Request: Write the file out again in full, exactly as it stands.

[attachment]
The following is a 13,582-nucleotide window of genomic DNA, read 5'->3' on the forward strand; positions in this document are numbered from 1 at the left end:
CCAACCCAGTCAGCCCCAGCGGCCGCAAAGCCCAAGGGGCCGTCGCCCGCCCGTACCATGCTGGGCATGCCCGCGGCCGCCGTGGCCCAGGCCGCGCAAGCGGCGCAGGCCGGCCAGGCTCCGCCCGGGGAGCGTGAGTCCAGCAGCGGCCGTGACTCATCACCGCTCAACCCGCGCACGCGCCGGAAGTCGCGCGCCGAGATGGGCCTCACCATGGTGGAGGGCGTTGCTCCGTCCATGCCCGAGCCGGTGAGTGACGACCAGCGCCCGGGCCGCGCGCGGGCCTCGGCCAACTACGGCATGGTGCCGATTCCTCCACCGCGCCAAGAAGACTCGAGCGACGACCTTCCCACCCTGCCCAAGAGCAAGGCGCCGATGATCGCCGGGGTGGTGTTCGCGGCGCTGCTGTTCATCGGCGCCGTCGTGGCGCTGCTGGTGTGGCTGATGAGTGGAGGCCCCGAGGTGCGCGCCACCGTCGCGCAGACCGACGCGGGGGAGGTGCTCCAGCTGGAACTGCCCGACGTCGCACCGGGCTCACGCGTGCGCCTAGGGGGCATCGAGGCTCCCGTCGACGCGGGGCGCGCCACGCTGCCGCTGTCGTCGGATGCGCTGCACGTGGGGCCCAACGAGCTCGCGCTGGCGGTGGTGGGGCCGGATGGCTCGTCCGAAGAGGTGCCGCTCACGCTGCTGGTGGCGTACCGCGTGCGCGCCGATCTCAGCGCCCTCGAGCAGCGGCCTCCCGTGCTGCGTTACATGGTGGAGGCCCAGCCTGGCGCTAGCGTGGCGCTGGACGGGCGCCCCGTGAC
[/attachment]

The following is a 13,582-nucleotide window of genomic DNA, read 5'->3' on the forward strand; positions in this document are numbered from 1 at the left end:
CCAACCCAGTCAGCCCCAGCGGCCGCAAAGCCCAAGGGGCCGTCGCCCGCCCGTACCATGCTGGGCATGCCCGCGGCCGCCGTGGCCCAGGCCGCGCAAGCGGCGCAGGCCGGCCAGGCTCCGCCCGGGGAGCGTGAGTCCAGCAGCGGCCGTGACTCATCACCGCTCAACCCGCGCACGCGCCGGAAGTCGCGCGCCGAGATGGGCCTCACCATGGTGGAGGGCGTTGCTCCGTCCATGCCCGAGCCGGTGAGTGACGACCAGCGCCCGGGCCGCGCGCGGGCCTCGGCCAACTACGGCATGGTGCCGATTCCTCCACCGCGCCAAGAAGACTCGAGCGACGACCTTCCCACCCTGCCCAAGAGCAAGGCGCCGATGATCGCCGGGGTGGTGTTCGCGGCGCTGCTGTTCATCGGCGCCGTCGTGGCGCTGCTGGTGTGGCTGATGAGTGGAGGCCCCGAGGTGCGCGCCACCGTCGCGCAGACCGACGCGGGGGAGGTGCTCCAGCTGGAACTGCCCGACGTCGCACCGGGCTCACGCGTGCGCCTAGGGGGCATCGAGGCTCCCGTCGACGCGGGGCGCGCCACGCTGCCGCTGTCGTCGGATGCGCTGCACGTGGGGCCCAACGAGCTCGCGCTGGCGGTGGTGGGGCCGGATGGCTCGTCCGAAGAGGTGCCGCTCACGCTGCTGGTGGCGTACCGCGTGCGCGCCGATCTCAGCGCCCTCGAGCAGCGGCCTCCCGTGCTGCGTTACATGGTGGAGGCCCAGCCTGGCGCTAGCGTGGCGCTGGACGGGCGCCCCGTGAC